Thursday, May 13, 2010

It's amazing how once a mother those abilities and emotions that come with motherhood never fade.  Even when attacked by a disease like Alzheimer's. On Mother's Day I walked into our Grandma Ella's room to give her a hug and discovered that her daughter was visiting.  I had no idea she was going to be here for Mother's Day.  At first, I felt excitement because I was so happy that she had her daughter's companionship on that day, but as I looked closer Ella's daughter had her face burrowed into her mother's lap and her moving shoulders were giving away what she was trying to hide, the fact that she was sobbing relentlessly.  Recently she lost her two only brothers, Grandma's two boys.  One expected and a week later, one unexpected.   She came to be comforted by her mother.  Which also brings forth the pain of no longer having her same mother to be comforted by.  At least on the outside.  This is a mother who can no longer speak more than a few sensible words and who constantly has her toes pointed in the air.  A far cry from the spirited and vibrant women she once knew.  Grandma Ella is suffering from Alzheimer's.  Her's was a fast and severe deterioration.  You would think there was nothing left of that same woman, but as I looked at Grandma Ella's face,  seeing her red-rimmed eyes brimming with tears spoke a different story.  She made eye contact as slowly a tear slid down her face and gave me a look that painfully asked why?  Unable to tell her, I started crying as well.  My heart breaking for the woman trapped inside her own body, suffering the pain of her daughter as if it was her own even though she was unaware of the why.  Comforting her daughter the only way she can, silently patting her shoulder with tears streaming down her aged face.  Now that I am a mother, I understand that deep desire to take on our child's suffering.  How each time my child is hurting,  I wish I could suffer instead and the inability to do so only brings on a new form of pain.  This perspective has given me more empathy toward what God goes through on a daily basis. That is what showed on sweet Grandma Ella's face.  We are keeping her sons' deaths a secret.  We don't want to force her to endure a pain she would have to silently bear.  She may have holes in her brain, but she is still there, no holes in her heart.   Still the loving mother with a deep passionate heart for her children.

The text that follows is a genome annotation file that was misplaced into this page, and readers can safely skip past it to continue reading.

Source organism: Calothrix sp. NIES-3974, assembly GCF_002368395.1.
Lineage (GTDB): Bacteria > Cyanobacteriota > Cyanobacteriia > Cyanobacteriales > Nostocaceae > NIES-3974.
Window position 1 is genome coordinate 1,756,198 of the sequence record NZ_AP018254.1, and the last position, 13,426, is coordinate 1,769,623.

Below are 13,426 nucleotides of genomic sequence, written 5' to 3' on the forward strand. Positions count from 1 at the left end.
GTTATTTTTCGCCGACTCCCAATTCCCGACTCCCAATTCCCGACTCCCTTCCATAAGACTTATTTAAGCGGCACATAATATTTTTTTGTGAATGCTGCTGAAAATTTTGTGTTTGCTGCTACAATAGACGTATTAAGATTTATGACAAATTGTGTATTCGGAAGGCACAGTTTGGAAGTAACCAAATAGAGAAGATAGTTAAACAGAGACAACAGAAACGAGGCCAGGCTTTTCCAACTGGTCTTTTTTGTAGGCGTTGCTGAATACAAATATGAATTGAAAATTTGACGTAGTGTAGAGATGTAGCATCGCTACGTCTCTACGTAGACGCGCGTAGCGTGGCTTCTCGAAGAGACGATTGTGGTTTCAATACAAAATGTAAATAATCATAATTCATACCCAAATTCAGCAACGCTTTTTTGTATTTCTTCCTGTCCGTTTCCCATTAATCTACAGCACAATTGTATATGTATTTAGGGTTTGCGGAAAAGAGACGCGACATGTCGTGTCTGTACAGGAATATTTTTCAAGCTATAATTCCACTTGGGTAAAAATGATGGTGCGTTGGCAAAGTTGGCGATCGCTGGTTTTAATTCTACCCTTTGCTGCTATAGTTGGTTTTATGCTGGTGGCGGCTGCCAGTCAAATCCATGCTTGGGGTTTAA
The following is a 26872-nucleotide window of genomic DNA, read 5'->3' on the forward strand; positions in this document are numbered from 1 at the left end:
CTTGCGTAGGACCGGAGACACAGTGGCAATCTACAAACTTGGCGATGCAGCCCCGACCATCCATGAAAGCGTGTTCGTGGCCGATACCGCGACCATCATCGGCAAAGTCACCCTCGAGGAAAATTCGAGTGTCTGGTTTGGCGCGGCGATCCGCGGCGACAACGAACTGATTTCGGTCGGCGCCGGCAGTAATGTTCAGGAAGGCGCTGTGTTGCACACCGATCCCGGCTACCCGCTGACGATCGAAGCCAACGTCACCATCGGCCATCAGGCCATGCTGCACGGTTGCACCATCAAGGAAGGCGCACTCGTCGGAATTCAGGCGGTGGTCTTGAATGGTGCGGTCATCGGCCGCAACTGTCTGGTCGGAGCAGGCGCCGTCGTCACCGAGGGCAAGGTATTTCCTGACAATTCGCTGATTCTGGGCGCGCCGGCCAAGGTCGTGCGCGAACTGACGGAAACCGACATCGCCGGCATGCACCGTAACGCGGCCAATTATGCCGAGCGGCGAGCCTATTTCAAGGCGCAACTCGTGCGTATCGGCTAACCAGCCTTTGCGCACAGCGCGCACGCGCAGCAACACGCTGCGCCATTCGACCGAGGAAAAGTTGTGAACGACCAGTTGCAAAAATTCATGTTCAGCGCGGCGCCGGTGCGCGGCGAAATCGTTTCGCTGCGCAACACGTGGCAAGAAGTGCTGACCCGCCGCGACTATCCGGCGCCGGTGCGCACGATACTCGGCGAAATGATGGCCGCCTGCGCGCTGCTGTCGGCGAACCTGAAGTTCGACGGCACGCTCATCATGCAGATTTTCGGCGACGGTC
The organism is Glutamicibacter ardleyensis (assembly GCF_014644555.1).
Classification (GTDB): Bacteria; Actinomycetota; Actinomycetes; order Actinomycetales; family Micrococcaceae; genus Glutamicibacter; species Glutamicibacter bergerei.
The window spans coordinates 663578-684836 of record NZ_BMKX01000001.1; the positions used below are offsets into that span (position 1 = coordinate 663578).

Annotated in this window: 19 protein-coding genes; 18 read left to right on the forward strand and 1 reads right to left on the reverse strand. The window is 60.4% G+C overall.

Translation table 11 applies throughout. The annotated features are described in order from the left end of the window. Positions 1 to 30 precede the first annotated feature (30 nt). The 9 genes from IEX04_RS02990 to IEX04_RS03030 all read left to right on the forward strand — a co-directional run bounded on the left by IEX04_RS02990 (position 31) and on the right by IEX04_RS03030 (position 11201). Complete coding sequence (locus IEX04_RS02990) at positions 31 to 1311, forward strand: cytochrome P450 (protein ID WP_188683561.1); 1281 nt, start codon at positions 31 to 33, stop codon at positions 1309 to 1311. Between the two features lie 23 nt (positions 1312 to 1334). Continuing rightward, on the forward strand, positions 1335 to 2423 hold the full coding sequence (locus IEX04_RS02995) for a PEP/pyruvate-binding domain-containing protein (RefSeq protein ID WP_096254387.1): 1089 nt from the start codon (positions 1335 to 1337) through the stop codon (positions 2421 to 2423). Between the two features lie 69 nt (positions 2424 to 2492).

No comments:

Post a Comment